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How to Use a Credit Card Like a Debit Card

Credit cards are inherently risky -- here's how to avoid some common pitfalls.

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Credit cards have a myriad of uses. They can help you avoid interest while financing a large purchase, provide a return on your regular spending and, when used responsibly, help you build credit. 

But they also have their risks. If you carry a balance, you could fall prey to expensive interest charges that could wipe away your rewards value, lead you into credit card debt, and hurt your credit score.

Treating your credit card like a debit card by paying it off as you spend can help you get the benefits of credit cards while avoiding some of their downsides. You’ll ditch interest rates and fees, while still reaping rewards and improving your credit score. Here’s how.

What does treating your credit card like a debit card mean?

To use your credit card like a debit card, you simply pay off your charges after you make them, instead of waiting for the end of your monthly billing cycle. 

When you use your credit card, you aren’t actually spending, you’re borrowing against a line of credit. When you use a debit card, the money immediately comes out of your bank account. Manually paying off your credit card purchases soon after making them turns the whole payment process into something like a delayed debit card.

Why would I want to treat my credit card like a debit card?

Using your credit card like a debit card helps you avoid a number of credit card dangers.

No interest or finance charges

If you’re paying off your credit card purchases immediately, there’s no risk of running a balance and paying interest. Using your credit card like a debit card eliminates the chance of carrying credit card debt from month to month. 

Due to Federal Reserve interest rate hikes, credit card rates are rising. The average credit card APR for the first quarter of 2023 was 20.92%, or $209 annually on a $1,000 balance. When you use your credit card like a debit card, you don’t have to worry about rising APRs.

No late fees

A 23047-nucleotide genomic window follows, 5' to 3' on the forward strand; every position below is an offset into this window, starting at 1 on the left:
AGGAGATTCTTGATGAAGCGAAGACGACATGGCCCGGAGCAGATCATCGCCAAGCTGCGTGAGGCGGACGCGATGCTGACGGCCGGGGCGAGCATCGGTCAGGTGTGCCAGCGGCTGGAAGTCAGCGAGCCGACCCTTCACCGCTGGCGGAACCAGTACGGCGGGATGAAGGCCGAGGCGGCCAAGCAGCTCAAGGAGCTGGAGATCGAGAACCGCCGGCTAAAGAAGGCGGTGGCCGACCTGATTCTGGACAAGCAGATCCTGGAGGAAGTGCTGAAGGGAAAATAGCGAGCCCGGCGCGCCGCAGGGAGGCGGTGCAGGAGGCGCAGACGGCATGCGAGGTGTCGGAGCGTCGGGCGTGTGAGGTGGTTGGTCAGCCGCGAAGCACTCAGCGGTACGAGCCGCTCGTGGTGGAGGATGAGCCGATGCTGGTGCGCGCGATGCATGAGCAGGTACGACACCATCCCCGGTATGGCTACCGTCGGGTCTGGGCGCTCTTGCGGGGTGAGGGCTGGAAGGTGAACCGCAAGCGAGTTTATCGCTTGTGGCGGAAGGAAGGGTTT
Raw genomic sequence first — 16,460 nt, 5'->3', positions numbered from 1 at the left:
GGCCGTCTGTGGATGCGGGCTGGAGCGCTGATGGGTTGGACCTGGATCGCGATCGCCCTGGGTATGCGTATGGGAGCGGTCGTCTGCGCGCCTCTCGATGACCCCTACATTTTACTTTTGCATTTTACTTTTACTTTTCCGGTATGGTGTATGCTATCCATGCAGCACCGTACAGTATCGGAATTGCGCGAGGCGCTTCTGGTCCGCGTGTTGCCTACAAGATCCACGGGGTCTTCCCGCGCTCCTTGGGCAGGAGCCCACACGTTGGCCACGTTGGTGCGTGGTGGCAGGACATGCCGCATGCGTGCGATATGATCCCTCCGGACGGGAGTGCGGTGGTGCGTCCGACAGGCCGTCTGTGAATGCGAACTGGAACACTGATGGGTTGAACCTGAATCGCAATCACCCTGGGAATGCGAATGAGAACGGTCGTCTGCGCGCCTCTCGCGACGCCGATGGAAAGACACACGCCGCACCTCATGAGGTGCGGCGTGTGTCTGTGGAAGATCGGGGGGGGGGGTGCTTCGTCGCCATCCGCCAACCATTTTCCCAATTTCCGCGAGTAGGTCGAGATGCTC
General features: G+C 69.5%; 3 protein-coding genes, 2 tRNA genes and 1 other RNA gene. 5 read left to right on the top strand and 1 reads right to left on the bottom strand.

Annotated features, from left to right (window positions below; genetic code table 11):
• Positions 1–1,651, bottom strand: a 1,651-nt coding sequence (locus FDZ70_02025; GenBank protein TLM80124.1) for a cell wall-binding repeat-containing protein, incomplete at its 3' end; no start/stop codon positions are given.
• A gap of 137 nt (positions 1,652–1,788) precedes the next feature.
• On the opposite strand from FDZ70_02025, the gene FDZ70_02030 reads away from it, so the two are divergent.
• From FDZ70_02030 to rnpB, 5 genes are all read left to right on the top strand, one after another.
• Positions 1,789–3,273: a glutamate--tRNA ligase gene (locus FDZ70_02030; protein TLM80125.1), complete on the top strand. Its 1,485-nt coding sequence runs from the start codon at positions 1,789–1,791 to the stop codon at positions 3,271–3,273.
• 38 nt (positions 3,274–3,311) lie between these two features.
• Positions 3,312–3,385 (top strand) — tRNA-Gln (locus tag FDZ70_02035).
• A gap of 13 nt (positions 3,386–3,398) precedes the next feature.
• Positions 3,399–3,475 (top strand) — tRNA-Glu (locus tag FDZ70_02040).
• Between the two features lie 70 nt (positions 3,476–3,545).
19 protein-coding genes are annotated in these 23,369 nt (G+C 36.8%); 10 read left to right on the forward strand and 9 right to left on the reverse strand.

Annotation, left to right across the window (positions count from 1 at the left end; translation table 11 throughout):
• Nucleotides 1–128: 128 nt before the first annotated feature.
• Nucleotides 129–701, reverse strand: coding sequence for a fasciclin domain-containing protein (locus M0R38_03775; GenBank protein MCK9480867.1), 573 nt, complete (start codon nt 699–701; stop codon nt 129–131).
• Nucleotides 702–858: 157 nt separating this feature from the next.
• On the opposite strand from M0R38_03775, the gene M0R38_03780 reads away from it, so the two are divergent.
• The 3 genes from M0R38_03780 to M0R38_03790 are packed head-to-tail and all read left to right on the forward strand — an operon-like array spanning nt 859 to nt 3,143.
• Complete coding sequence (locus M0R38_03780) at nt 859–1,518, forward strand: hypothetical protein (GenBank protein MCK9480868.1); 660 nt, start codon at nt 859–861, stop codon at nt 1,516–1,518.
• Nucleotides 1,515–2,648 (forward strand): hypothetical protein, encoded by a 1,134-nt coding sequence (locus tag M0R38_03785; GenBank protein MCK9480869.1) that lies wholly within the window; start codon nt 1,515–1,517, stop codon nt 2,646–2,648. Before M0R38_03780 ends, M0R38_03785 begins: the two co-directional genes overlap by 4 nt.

Using your credit card like a debit card can prevent you from facing late payment penalties and penalty APRs.

Improve your credit

One of the lesser-known factors of your credit score is your credit utilization ratio, or the amount of available credit that you currently have borrowed. Experts and the credit bureaus recommend keeping that ratio below 30%, or a $1,500 balance if you have one card with a $5,000 limit.

By paying off your credit card purchases quickly, you’ll keep your credit utilization very low. As long as you’re actively using your credit card, you shouldn’t have to worry about a zero ratio hurting your score, according to major credit bureau Experian.

And the biggest factor in your credit score is late or missed payments. If you pay off your credit card whenever you use it, there’s no risk of paying late or forgetting to pay your bill.

Why not just use a debit card instead of a credit card?

When you use your credit card like a debit card you mitigate the risk while still appreciating the benefits some credit cards offer. Here are some reasons why you might want to use your credit card -- and pay off purchases right away -- rather than use your debit card.

You could earn rewards

Many credit cards provide rewards for spending, sometimes as much as 10% for specific purchase categories. Rewards cards can pay you back when you make qualifying gas, grocery or even streaming service purchases. Plus, some credit cards offer a flat rewards rate every time you insert or tap your card, rewarding you for everyday spending.

Using a credit card instead of a debit card lets you maximize those spending rewards, which you can redeem for cash back, travel, gift cards and more.

Build your credit

Using a credit card can help you establish and build credit. Though most credit cards send your payment history to credit bureaus, some may not. Make sure you opt for a card that does, so your on-time payments can begin to boost your score.